667 The Ogallala Agro-Climate Tool

Wednesday, 26 January 2011
Washington State Convention Center
Steven A. Mauget, USDA, Lubbock, Texas; and G. Leiker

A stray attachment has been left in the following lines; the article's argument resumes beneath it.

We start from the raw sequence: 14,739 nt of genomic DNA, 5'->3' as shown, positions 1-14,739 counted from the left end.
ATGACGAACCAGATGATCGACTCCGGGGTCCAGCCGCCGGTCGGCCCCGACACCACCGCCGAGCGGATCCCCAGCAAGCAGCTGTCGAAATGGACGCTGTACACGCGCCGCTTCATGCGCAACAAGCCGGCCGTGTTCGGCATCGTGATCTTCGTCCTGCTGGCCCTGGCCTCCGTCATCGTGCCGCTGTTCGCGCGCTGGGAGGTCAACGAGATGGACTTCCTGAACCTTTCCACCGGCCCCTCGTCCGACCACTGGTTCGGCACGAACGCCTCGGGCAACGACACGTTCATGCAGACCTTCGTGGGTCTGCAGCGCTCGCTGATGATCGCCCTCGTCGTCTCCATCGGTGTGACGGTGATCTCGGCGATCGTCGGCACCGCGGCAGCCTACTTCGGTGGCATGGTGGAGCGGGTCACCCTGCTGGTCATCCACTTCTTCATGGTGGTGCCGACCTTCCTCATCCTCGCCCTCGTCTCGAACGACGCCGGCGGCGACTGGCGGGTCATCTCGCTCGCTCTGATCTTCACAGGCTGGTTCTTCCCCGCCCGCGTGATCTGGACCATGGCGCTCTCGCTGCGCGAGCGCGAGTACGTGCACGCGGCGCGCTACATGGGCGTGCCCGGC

Despite a generally semi-arid climate the Ogallala aquifer region is one of the United States most productive agricultural areas. The Ogallala states - Texas, New Mexico, Oklahoma, Kansas, Colorado, Nebraska, South Dakota, and Wyoming - include six of the top ten U.S. wheat producing states and five of the top ten sorghum producers. Texas is the nation's leading grower of upland cotton, and together these states account for ~40 % of total U.S. cattle inventory and ~70 % of cattle in feedlots. Much of this productivity is dependent on the aquifer's water, which lies under 45 million hectares of the Ogallala state's area. But over the latter half of the 20th and the first years of the 21st century pumping from irrigated agriculture has led to declines in saturated thickness that have not been compensated for by natural aquifer recharge. This drawdown of an essentially fossil water resource has led to questions about the long-term viability of the area's agricultural economy. Approaches to sustaining the region's economy might include changing agricultural practices to conserve the aquifer as a water resource for as long as possible, or preparing for the transition to predominantly dryland farming. Both responses require knowledge of the region's climatology and of the water requirements of the area's major crops. The Ogallala Agro-Climate Tool, a Visual Basic application that can be run on Windows 2000, XP, and Vista operating systems, was developed to provide that information. The application's meteorological database consists of daily precipitation and temperature data from 141 U.S. Historical Climatology Network stations during 1976-2005. From that daily data the program calculates climate and crop evapotranspiration (ETc) statistics over arbitrarily defined periods within summer or winter growing seasons at user-selected latitude-longitude coordinates. The statistics reported include: estimates of seasonal and sub-seasonal ETc derived from the FAO-56 single crop coefficient algorithm, probabilities of exceedance of cumulative rainfall, irrigation demand and growing degree days, the probability that minimum and maximum daily temperatures will exceed user-defined temperature thresholds, and the probability of heat stress, cold stress and dry periods of varying duration.
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